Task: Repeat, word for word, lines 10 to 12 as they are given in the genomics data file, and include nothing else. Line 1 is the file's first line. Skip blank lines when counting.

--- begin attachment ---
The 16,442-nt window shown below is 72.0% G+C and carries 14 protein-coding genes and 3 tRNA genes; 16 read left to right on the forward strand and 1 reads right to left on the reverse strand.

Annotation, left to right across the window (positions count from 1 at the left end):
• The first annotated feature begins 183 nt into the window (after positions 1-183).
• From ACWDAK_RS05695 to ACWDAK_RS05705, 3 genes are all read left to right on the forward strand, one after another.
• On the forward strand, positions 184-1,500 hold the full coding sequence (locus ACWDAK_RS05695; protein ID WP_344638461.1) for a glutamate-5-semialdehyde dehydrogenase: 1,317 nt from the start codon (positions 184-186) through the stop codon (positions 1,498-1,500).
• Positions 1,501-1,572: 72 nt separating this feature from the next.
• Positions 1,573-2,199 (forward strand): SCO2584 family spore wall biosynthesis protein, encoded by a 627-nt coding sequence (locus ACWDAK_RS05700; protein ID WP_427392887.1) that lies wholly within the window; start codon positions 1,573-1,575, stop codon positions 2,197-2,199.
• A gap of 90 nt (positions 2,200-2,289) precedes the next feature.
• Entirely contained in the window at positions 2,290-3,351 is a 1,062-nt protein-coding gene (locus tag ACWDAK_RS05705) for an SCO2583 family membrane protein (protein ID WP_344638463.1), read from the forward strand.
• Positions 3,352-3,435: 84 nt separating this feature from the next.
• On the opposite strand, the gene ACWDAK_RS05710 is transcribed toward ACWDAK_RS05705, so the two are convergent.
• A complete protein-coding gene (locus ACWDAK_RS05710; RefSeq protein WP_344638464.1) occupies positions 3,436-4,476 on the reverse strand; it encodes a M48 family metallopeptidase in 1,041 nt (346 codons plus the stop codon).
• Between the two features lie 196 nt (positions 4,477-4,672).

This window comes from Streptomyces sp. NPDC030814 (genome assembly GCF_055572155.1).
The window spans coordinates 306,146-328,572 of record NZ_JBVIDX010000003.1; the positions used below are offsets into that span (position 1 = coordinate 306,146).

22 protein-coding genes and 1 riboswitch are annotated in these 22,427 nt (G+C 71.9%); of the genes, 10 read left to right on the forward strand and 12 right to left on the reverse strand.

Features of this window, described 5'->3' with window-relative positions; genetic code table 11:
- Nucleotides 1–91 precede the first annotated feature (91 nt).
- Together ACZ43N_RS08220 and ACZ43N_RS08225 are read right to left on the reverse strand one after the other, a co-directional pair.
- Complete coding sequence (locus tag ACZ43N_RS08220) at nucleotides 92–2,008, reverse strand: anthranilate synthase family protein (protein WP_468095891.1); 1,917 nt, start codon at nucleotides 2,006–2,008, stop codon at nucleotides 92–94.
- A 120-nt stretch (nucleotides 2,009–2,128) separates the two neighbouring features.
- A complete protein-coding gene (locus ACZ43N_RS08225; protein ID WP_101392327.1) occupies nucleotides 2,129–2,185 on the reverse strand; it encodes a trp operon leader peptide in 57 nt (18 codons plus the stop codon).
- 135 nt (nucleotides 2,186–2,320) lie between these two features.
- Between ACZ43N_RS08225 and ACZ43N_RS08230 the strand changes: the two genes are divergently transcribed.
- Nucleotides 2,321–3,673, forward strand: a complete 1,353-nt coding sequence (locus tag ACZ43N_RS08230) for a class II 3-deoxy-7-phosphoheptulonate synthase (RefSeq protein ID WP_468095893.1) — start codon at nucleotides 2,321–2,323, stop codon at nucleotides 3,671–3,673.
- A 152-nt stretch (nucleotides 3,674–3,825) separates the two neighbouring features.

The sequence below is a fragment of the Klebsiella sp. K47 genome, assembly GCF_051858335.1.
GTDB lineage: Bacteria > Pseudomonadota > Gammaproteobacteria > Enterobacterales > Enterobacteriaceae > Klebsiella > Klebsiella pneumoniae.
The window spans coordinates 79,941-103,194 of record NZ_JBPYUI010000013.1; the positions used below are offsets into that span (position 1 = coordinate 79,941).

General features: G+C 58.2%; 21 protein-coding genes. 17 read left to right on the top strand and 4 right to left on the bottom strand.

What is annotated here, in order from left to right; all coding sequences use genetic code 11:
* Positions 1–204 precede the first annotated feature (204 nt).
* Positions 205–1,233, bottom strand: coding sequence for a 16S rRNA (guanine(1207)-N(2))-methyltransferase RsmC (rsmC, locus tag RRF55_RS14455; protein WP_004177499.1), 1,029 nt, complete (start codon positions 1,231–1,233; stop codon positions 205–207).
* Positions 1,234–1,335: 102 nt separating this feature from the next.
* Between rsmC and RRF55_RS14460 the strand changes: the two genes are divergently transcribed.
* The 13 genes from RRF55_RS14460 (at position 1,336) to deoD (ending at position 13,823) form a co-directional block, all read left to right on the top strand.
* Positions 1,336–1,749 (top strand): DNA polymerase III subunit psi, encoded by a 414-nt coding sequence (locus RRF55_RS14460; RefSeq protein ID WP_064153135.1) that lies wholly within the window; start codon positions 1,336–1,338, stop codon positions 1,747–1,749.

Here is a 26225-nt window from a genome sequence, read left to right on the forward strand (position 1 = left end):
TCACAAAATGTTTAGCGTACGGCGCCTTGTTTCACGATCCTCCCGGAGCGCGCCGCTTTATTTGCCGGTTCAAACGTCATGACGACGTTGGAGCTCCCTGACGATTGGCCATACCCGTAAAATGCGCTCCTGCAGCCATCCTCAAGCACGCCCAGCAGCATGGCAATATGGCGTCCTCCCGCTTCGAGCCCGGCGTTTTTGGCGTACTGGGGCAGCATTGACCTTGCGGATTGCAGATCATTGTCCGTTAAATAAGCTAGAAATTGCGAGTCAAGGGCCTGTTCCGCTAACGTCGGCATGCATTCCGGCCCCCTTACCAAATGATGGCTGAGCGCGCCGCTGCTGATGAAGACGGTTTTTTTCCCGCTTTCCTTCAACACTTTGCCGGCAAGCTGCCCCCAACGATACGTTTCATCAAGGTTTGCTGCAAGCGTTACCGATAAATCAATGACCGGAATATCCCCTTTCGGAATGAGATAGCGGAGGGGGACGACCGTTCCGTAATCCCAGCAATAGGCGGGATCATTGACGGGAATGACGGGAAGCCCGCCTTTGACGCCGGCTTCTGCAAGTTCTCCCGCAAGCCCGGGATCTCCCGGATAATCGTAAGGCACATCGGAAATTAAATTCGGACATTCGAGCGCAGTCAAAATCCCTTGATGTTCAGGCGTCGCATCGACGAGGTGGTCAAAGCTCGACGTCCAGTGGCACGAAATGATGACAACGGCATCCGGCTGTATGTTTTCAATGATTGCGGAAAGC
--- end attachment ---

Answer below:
• Positions 3,352-3,435: 84 nt separating this feature from the next.
• On the opposite strand, the gene ACWDAK_RS05710 is transcribed toward ACWDAK_RS05705, so the two are convergent.
• A complete protein-coding gene (locus ACWDAK_RS05710; RefSeq protein WP_344638464.1) occupies positions 3,436-4,476 on the reverse strand; it encodes a M48 family metallopeptidase in 1,041 nt (346 codons plus the stop codon).